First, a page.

In May of this year, following in the steps of Coca-Cola and others, it was the turn of Nutella, a chocolate spread loved by children and hated by nutritionists, to take to digitally printed labels. A “limited series” of just 2.6 million pots, every one with a different label, started appearing in Europe’s supermarkets. “The search for uniqueness and singularity, while still sharing our common values, are a sure way of differentiating Nutella’s image,” said Karima Nana, Nutella brand director with manufacturer Ferrero. The digitally printed labels are being produced on presses from HP Indigo.
Acquisition activity around Constantia Flexibles continues to make investment bankers salivate. Acquired by French-based equity investor Wendel in 2015, Constantia has itself gone on a buying spree, acquiring Italy’s Lamp San Prospero and Alucap, and Oai Hung in Vietnam. Now rumors are flying that bankers are preparing around $900 million of debt financing to back a potential sale of the Labels Division of Constantia. A first round of bids was held at the end of May, but no news of a possible purchaser had leaked out at the time of writing this article. Multi-Color, CCL and other top converters are said to have been approached, as were several private equity investors. An acquisition by a major converter would seriously tilt the balance of power in world label markets; Constantia Labels posted a 2016 EBITDA of $112 million (on sales of $680 million), and its business plan projects EBITDA growth to $190 million by 2021. A tempting morsel for anyone’s portfolio. Small investors need not apply.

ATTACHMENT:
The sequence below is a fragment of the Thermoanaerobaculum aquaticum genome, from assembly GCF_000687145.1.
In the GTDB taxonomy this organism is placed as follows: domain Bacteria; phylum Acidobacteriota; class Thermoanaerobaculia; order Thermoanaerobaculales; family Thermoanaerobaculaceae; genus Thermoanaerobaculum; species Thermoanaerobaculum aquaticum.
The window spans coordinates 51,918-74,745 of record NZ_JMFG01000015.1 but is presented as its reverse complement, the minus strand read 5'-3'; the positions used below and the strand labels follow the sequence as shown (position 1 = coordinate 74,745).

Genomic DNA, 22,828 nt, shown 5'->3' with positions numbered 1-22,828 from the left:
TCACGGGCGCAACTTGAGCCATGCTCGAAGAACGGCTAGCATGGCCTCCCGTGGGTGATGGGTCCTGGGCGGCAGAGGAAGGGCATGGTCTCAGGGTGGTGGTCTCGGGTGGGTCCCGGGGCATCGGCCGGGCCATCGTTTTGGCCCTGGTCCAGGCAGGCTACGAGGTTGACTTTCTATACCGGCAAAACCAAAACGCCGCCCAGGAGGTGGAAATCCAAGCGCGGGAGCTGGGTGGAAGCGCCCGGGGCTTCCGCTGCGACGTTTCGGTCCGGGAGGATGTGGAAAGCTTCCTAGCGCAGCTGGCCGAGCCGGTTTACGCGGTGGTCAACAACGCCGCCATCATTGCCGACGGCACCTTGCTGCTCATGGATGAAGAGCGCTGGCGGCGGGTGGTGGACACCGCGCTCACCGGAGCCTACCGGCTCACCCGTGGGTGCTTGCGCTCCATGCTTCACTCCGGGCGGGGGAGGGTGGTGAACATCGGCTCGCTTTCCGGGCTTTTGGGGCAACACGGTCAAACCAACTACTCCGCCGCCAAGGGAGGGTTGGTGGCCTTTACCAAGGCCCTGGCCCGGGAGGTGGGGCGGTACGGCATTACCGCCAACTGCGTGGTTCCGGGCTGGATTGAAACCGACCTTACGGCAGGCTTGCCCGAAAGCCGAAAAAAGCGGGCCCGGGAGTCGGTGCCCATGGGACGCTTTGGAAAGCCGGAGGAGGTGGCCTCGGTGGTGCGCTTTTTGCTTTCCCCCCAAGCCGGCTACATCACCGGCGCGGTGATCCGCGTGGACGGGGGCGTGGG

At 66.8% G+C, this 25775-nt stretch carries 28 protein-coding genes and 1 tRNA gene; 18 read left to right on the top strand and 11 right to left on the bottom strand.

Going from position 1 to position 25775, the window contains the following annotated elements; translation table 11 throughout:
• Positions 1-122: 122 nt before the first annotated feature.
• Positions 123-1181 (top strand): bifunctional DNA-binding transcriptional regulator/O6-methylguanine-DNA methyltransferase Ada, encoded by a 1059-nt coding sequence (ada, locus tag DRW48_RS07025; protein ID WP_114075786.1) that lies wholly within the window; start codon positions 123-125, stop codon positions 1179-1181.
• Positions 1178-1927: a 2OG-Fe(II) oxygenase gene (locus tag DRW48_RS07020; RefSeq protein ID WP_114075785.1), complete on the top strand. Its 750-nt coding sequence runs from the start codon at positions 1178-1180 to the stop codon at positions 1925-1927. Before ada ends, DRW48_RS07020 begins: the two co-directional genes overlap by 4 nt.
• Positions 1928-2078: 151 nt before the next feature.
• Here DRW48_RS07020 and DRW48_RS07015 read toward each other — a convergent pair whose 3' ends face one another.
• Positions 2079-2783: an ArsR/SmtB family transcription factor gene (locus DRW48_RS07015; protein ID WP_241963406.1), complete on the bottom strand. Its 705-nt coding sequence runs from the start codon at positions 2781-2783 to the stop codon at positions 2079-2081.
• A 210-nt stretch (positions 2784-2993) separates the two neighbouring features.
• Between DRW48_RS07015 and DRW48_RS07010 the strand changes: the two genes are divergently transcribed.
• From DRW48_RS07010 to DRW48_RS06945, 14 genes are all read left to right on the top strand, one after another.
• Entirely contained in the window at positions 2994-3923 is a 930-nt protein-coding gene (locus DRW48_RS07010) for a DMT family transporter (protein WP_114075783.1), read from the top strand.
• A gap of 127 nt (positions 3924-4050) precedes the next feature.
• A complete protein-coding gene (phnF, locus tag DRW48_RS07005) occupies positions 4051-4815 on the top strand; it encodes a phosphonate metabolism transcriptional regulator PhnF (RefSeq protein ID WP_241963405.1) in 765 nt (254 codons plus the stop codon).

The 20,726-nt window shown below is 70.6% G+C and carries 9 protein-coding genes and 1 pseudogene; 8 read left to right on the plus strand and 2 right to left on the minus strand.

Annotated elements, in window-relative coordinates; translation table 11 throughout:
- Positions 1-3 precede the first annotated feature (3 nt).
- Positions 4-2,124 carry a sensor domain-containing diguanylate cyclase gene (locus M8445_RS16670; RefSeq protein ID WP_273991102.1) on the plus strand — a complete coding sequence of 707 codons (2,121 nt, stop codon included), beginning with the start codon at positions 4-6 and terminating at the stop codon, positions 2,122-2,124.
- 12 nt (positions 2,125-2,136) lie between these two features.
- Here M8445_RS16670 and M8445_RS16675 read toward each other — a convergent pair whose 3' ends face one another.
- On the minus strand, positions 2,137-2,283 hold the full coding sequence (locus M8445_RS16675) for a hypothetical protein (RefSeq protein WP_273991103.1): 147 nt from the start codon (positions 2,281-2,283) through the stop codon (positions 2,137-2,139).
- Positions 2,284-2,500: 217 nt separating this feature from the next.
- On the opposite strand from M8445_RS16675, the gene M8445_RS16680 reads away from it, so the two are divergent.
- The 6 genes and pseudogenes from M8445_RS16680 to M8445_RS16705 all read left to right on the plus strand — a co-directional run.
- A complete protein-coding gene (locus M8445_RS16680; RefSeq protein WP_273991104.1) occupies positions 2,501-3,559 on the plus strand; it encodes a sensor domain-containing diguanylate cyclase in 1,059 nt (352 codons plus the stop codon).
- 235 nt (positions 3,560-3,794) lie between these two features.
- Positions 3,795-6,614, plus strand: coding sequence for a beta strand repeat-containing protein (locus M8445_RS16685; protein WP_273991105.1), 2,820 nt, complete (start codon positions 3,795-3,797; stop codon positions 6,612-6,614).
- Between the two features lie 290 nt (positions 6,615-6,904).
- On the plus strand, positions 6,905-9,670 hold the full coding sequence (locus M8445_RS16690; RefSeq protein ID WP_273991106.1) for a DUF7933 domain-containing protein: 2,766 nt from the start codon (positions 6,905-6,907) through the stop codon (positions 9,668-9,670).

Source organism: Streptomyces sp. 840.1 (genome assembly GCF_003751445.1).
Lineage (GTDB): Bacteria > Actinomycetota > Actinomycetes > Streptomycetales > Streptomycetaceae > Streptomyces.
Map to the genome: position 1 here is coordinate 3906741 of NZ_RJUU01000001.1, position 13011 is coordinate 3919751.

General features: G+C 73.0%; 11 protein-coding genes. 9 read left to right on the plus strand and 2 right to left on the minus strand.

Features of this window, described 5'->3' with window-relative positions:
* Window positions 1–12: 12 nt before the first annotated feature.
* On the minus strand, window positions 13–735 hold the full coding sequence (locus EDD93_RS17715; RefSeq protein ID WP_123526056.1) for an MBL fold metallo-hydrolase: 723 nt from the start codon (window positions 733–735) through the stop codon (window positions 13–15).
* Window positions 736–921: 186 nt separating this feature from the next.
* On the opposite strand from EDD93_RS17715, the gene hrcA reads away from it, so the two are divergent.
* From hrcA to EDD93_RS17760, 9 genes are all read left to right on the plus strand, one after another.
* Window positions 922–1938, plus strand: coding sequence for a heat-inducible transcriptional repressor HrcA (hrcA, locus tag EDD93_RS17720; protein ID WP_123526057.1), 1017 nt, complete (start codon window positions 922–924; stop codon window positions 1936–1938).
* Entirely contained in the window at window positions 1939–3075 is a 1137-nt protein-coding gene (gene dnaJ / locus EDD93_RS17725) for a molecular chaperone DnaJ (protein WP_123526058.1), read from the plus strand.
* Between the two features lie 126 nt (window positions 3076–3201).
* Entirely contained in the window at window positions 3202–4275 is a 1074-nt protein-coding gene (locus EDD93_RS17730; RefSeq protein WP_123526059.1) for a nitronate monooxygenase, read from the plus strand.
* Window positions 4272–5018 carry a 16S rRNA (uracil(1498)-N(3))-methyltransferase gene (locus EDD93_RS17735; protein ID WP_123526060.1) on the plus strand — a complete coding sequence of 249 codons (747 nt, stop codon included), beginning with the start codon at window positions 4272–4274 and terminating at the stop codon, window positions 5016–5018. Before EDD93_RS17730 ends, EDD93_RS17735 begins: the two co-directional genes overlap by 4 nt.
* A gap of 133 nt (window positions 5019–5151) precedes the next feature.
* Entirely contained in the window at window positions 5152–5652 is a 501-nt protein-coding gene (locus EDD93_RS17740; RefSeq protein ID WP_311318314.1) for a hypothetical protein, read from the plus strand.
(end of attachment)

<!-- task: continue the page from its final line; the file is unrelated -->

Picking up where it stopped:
Label software saves elephants
With just 400,000 left, African elephants are a threatened species, and Amarula, a South African liquor brand, is playing its part to raise awareness. In partnership with label converter SA Litho, Amarula produced 400,000 unique “elephant” labels (see photo) using only two base designs but giving each elephant a name and personalized coloring. The labels were produced using HP Indigo and SmartStream Mosaic software technology, which through random rotation and scaling, can generate millions of unique labels from just a few base designs. This campaign symbolizes a global first for the software itself – Amarula is the first alcohol brand to launch a global campaign using Mosaic.
These limited edition bottles are available in South Africa but also in Europe and the US. So next time you’re in your local liquor store or airport outlet – remember to put an elephant in your trunk.